Bond Investors Should Not Chill Out At All

CNBC allows PIMCO to give us three reasons why bond investors should “chill out” and stop worrying. I’ll give the folks at home three reasons why I’m not a bond investor.

1.  Economic fundamentals don’t support much of anything anymore.  Go back to my article in June 2013 about the BIS study showing every asset market in the developed world pushed up by central bank monetary stimulus.  Consumer spending is 70% of GDP, higher than ever in history, and it has to come down eventually.  Government spending is higher than ever and has to come down eventually.  If federal spending comes down after a hyperinflationary period, bond investors are toast.

2.  Inflation is definitely coming back.  People who haven’t read Shadow Government Statistics don’t realize that inflation is already here.  Compare your grocery bill to what you paid last year, especially for energy-intensive staples like meat and bread.

3.  Investors always misread the Fed.  This is because many US investors haven’t lived through hyperinflationary periods.  The necessary precursors for such an episode are in place:  a liquidity trap, government borrowing crowding out private borrowing, and political unwillingness to curtail government spending.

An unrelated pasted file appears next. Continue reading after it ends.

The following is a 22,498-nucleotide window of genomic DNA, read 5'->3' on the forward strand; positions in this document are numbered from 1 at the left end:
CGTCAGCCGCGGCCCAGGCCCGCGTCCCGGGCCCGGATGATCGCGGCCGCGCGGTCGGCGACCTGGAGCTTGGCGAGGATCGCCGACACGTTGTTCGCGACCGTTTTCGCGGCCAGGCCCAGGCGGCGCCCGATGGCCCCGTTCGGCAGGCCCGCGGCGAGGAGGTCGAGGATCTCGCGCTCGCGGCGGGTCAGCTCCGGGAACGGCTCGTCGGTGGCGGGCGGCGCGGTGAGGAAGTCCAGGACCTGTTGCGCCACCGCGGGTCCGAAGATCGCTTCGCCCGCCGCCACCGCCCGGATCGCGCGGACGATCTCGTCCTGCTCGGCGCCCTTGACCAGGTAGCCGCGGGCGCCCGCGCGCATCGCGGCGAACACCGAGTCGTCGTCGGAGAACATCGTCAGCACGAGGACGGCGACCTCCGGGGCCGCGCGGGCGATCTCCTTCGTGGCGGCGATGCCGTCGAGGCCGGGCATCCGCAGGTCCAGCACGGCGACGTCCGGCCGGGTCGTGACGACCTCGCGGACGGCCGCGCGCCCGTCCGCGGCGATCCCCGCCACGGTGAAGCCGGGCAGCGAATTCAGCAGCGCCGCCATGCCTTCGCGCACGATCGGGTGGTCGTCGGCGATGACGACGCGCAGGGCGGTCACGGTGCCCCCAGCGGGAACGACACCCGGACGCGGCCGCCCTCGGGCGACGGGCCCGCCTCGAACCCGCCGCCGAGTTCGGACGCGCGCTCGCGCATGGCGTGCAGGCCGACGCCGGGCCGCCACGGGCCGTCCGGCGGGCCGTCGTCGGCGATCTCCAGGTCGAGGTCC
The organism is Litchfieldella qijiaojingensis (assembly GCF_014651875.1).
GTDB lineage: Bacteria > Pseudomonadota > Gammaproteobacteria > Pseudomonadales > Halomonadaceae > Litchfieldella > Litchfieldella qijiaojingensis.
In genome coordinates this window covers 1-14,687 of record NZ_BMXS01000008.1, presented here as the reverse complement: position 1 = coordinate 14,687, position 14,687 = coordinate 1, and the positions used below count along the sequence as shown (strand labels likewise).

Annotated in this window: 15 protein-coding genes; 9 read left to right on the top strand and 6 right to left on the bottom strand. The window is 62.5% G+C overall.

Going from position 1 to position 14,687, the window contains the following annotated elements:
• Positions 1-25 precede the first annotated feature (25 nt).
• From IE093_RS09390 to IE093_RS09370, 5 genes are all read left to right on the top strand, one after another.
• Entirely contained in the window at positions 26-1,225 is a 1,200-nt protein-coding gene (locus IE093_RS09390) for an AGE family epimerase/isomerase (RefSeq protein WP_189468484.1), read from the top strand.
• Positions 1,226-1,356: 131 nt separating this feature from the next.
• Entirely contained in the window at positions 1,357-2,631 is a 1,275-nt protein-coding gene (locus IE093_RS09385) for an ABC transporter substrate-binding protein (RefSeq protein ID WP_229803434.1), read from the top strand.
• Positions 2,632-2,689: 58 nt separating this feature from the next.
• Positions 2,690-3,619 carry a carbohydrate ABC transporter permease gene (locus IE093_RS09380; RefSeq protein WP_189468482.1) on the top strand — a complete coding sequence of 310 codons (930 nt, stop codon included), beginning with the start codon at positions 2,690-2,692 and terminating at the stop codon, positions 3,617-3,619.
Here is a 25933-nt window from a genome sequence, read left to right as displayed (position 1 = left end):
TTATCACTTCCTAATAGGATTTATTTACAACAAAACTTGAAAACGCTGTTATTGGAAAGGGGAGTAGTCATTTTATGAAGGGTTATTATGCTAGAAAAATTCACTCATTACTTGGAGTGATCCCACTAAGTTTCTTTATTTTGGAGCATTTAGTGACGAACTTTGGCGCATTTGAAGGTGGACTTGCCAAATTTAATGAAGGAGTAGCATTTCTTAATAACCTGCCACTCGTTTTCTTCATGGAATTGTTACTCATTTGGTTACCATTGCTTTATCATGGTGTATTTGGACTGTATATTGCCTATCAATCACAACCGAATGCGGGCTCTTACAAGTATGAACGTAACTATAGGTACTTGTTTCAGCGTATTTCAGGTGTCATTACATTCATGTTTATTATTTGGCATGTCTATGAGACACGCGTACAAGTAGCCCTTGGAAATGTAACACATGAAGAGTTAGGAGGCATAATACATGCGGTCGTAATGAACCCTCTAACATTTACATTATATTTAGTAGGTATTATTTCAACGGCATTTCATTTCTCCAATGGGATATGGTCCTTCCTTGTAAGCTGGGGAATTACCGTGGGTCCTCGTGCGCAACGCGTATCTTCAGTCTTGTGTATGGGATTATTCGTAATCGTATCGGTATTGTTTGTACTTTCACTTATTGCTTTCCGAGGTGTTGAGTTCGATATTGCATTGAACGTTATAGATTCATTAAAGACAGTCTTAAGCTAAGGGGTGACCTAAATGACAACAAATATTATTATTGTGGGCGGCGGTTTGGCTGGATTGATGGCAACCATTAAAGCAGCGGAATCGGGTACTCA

Bond gurus who assume that tapering QE won’t require a higher Fed funds rate miss the boat.  Any tapering will raise real rates by lowering the market value of existing bonds.  Bond investors have no reason at all to chill out now that the bond market bubble awaits its pinprick.

About Anthony Alfidi 128 Articles

Affiliation: Alfidi Capital LLC

Anthony Alfidi is the Founder and CEO of Alfidi Capital. His firm publishes free investment research with honesty and humor.

Mr. Alfidi holds a Bachelor's degree in human resource management from the University of Notre Dame (cum laude) and an MBA in finance from the University of San Francisco. He is a life member of Beta Gamma Sigma, the academic honor society for business majors. He has been a private investor since the 1990s.

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